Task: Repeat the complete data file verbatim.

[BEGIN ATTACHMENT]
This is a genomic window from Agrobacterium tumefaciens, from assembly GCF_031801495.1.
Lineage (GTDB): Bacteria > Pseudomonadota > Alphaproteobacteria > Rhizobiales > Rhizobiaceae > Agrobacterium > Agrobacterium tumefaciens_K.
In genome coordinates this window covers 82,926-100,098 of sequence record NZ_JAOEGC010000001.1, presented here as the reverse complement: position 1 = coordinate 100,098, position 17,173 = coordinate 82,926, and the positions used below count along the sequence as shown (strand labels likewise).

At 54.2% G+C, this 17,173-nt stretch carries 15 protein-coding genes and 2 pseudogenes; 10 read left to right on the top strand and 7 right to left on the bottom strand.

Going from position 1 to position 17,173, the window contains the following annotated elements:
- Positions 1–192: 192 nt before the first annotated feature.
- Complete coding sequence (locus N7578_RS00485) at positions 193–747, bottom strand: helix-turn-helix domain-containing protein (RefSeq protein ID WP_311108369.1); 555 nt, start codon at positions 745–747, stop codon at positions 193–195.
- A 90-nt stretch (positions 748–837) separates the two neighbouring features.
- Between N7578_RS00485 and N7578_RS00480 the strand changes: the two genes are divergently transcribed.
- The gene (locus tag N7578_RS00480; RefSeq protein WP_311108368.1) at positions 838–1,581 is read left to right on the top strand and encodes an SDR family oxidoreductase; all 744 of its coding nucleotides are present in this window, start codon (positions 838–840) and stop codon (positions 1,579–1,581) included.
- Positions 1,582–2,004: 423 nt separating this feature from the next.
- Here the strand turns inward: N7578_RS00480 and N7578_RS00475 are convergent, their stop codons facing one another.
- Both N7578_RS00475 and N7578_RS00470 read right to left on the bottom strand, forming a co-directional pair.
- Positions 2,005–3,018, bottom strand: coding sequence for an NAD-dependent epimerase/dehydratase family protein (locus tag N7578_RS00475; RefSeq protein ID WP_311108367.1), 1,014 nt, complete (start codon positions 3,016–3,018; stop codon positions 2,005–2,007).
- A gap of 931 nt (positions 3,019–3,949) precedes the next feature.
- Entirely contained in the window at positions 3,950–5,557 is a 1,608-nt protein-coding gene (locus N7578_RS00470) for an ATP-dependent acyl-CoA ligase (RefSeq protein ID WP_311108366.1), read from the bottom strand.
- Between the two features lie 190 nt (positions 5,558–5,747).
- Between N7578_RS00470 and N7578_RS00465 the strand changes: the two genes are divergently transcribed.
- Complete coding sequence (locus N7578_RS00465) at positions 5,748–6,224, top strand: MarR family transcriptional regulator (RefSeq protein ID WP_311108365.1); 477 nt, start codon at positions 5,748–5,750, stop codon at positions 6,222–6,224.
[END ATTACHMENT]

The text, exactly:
This is a genomic window from Agrobacterium tumefaciens, from assembly GCF_031801495.1.
Lineage (GTDB): Bacteria > Pseudomonadota > Alphaproteobacteria > Rhizobiales > Rhizobiaceae > Agrobacterium > Agrobacterium tumefaciens_K.
In genome coordinates this window covers 82,926-100,098 of sequence record NZ_JAOEGC010000001.1, presented here as the reverse complement: position 1 = coordinate 100,098, position 17,173 = coordinate 82,926, and the positions used below count along the sequence as shown (strand labels likewise).

At 54.2% G+C, this 17,173-nt stretch carries 15 protein-coding genes and 2 pseudogenes; 10 read left to right on the top strand and 7 right to left on the bottom strand.

Going from position 1 to position 17,173, the window contains the following annotated elements:
- Positions 1–192: 192 nt before the first annotated feature.
- Complete coding sequence (locus N7578_RS00485) at positions 193–747, bottom strand: helix-turn-helix domain-containing protein (RefSeq protein ID WP_311108369.1); 555 nt, start codon at positions 745–747, stop codon at positions 193–195.
- A 90-nt stretch (positions 748–837) separates the two neighbouring features.
- Between N7578_RS00485 and N7578_RS00480 the strand changes: the two genes are divergently transcribed.
- The gene (locus tag N7578_RS00480; RefSeq protein WP_311108368.1) at positions 838–1,581 is read left to right on the top strand and encodes an SDR family oxidoreductase; all 744 of its coding nucleotides are present in this window, start codon (positions 838–840) and stop codon (positions 1,579–1,581) included.
- Positions 1,582–2,004: 423 nt separating this feature from the next.
- Here the strand turns inward: N7578_RS00480 and N7578_RS00475 are convergent, their stop codons facing one another.
- Both N7578_RS00475 and N7578_RS00470 read right to left on the bottom strand, forming a co-directional pair.
- Positions 2,005–3,018, bottom strand: coding sequence for an NAD-dependent epimerase/dehydratase family protein (locus tag N7578_RS00475; RefSeq protein ID WP_311108367.1), 1,014 nt, complete (start codon positions 3,016–3,018; stop codon positions 2,005–2,007).
- A gap of 931 nt (positions 3,019–3,949) precedes the next feature.
- Entirely contained in the window at positions 3,950–5,557 is a 1,608-nt protein-coding gene (locus N7578_RS00470) for an ATP-dependent acyl-CoA ligase (RefSeq protein ID WP_311108366.1), read from the bottom strand.
- Between the two features lie 190 nt (positions 5,558–5,747).
- Between N7578_RS00470 and N7578_RS00465 the strand changes: the two genes are divergently transcribed.
- Complete coding sequence (locus N7578_RS00465) at positions 5,748–6,224, top strand: MarR family transcriptional regulator (RefSeq protein ID WP_311108365.1); 477 nt, start codon at positions 5,748–5,750, stop codon at positions 6,222–6,224.